(In addition to the below, it is noteworthy that at this writing (September 12, 1997) something over 2,000 visits per month are being made to this Sir Francis Drake web site, indicating that interest in Drake is constant and considerable. Also, I am fielding a steady stream of email from site visitors who wonder when and where the book will be available.)
Who will be interested in this book? The primary subject seems rather specialized, dealing as it does with a bit of zig-zagging and a short stop or two by a small sailing ship during a very long journey over 400 years ago. But so many different sorts of things happened within and around that voyage, and during later efforts to reconstruct its events, that any analysis of either that part of the circumnavigation or of the subsequent search for Drake's harbor necessarily covers a lot of territory. So, in addition to addressing those whose interests are focused on Drake, or on the circumnavigation, or on the anchorage questions, this work speaks to persons interested in fields as diverse as cartography, bibliography, climatology, anthropology, linguistics, the history of the Pacific Northwest in general and California in particular, early European contacts with Native Americans, nautical history, and hoaxes. Because the work is heavily documented it will also be of service to scholars who are looking into related subjects, and it will end pervasive and sometimes embarrassing confusion among librarians about the literature of the circumnavigation.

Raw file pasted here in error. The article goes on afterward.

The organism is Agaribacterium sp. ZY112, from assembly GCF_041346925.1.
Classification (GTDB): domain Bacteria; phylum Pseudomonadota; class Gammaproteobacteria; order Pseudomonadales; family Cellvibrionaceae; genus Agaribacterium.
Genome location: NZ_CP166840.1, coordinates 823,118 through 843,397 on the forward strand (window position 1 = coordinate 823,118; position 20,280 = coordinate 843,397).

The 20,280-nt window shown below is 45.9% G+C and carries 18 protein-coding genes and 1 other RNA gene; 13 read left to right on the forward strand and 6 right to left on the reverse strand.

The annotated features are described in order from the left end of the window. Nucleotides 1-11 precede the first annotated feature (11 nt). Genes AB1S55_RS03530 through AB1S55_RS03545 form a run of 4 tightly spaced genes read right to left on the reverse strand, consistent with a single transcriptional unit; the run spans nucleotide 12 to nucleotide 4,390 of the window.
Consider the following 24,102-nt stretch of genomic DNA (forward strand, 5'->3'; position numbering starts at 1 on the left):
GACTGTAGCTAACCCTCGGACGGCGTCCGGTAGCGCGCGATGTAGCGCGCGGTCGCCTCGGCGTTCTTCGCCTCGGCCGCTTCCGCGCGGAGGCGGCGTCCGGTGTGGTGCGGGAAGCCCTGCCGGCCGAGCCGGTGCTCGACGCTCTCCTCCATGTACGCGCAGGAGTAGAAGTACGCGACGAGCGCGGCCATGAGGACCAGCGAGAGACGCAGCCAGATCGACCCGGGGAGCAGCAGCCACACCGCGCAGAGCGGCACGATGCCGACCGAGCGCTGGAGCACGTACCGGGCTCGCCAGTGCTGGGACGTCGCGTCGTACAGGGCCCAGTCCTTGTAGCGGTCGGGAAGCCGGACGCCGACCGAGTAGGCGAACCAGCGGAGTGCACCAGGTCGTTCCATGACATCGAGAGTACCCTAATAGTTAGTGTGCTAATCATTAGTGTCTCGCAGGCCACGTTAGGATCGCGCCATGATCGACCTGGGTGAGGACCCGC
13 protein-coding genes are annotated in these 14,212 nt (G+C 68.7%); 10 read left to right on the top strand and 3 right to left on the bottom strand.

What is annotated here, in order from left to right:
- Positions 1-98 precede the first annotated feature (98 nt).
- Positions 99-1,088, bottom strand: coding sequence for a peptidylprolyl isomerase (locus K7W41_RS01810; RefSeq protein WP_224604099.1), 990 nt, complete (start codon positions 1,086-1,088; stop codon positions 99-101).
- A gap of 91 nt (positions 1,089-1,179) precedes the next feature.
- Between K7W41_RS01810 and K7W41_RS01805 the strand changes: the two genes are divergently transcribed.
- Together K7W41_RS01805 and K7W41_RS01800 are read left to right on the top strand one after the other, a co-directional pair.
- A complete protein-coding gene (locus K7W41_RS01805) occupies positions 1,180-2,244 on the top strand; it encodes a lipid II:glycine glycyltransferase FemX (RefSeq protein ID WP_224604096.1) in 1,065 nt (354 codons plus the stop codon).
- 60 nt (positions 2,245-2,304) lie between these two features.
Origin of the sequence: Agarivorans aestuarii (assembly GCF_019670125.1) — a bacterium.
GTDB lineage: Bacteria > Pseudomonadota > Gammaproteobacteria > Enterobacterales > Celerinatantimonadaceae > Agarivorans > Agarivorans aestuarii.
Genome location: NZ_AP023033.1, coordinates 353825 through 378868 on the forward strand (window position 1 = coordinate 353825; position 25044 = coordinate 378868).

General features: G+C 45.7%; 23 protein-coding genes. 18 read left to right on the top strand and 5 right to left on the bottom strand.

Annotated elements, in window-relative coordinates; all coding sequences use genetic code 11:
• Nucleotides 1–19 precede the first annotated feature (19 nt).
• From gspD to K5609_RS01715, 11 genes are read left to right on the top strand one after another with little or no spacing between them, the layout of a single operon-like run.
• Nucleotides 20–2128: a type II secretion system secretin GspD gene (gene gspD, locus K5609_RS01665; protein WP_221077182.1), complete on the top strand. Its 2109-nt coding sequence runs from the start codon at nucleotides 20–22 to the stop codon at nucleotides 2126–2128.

This work can also be viewed in a more abstract sense, as a study of how the history of a well-known and much-discussed event can turn into something resembling fiction or parody more than fact. Thus it will find some readers who are more interested in the mechanisms of historical research than in any particular events.
Finally, the transcriptions of the source material included in the appendices will be the only accurate and unadulterated copies in print of these fascinating documents, which should give the book more than usual endurance and will place it, on some shelves, near if not among basic reference works.
Author's Note: Some of this material is adapted from or relates to my yet-unpublished book Francis Drake in Nova Albion - The Mystery Restored, in which these and neighboring thickets are explored much more deeply than on these few web pages. Thus there may be references here not fully explained, or answers missing their questions. Also lacking here is documentation, provided in the book by 782 endnotes. - Oliver Seeler